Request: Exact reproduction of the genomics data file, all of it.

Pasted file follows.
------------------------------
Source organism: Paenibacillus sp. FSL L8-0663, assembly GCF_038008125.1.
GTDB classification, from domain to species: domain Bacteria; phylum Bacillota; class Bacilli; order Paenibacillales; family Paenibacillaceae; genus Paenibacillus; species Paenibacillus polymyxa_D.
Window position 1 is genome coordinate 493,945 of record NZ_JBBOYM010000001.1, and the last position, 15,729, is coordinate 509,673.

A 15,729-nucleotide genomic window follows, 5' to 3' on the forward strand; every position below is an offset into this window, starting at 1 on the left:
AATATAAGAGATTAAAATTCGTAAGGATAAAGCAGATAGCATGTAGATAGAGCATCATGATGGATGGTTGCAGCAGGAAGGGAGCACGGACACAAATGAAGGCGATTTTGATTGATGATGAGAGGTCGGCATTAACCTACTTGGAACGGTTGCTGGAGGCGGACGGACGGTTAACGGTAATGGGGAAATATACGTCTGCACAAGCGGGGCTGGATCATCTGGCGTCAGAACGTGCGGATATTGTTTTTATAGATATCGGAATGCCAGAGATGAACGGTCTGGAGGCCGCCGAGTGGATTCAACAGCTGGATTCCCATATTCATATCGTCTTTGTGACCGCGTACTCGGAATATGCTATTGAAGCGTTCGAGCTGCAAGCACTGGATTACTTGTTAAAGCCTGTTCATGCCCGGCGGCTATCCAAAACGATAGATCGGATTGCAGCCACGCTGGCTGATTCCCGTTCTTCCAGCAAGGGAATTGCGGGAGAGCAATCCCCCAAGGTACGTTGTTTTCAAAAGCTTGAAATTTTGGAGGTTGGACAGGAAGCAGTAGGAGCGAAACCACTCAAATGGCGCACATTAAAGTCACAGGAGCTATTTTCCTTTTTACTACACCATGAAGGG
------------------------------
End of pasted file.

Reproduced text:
Source organism: Paenibacillus sp. FSL L8-0663, assembly GCF_038008125.1.
GTDB classification, from domain to species: domain Bacteria; phylum Bacillota; class Bacilli; order Paenibacillales; family Paenibacillaceae; genus Paenibacillus; species Paenibacillus polymyxa_D.
Window position 1 is genome coordinate 493,945 of record NZ_JBBOYM010000001.1, and the last position, 15,729, is coordinate 509,673.

A 15,729-nucleotide genomic window follows, 5' to 3' on the forward strand; every position below is an offset into this window, starting at 1 on the left:
AATATAAGAGATTAAAATTCGTAAGGATAAAGCAGATAGCATGTAGATAGAGCATCATGATGGATGGTTGCAGCAGGAAGGGAGCACGGACACAAATGAAGGCGATTTTGATTGATGATGAGAGGTCGGCATTAACCTACTTGGAACGGTTGCTGGAGGCGGACGGACGGTTAACGGTAATGGGGAAATATACGTCTGCACAAGCGGGGCTGGATCATCTGGCGTCAGAACGTGCGGATATTGTTTTTATAGATATCGGAATGCCAGAGATGAACGGTCTGGAGGCCGCCGAGTGGATTCAACAGCTGGATTCCCATATTCATATCGTCTTTGTGACCGCGTACTCGGAATATGCTATTGAAGCGTTCGAGCTGCAAGCACTGGATTACTTGTTAAAGCCTGTTCATGCCCGGCGGCTATCCAAAACGATAGATCGGATTGCAGCCACGCTGGCTGATTCCCGTTCTTCCAGCAAGGGAATTGCGGGAGAGCAATCCCCCAAGGTACGTTGTTTTCAAAAGCTTGAAATTTTGGAGGTTGGACAGGAAGCAGTAGGAGCGAAACCACTCAAATGGCGCACATTAAAGTCACAGGAGCTATTTTCCTTTTTACTACACCATGAAGGG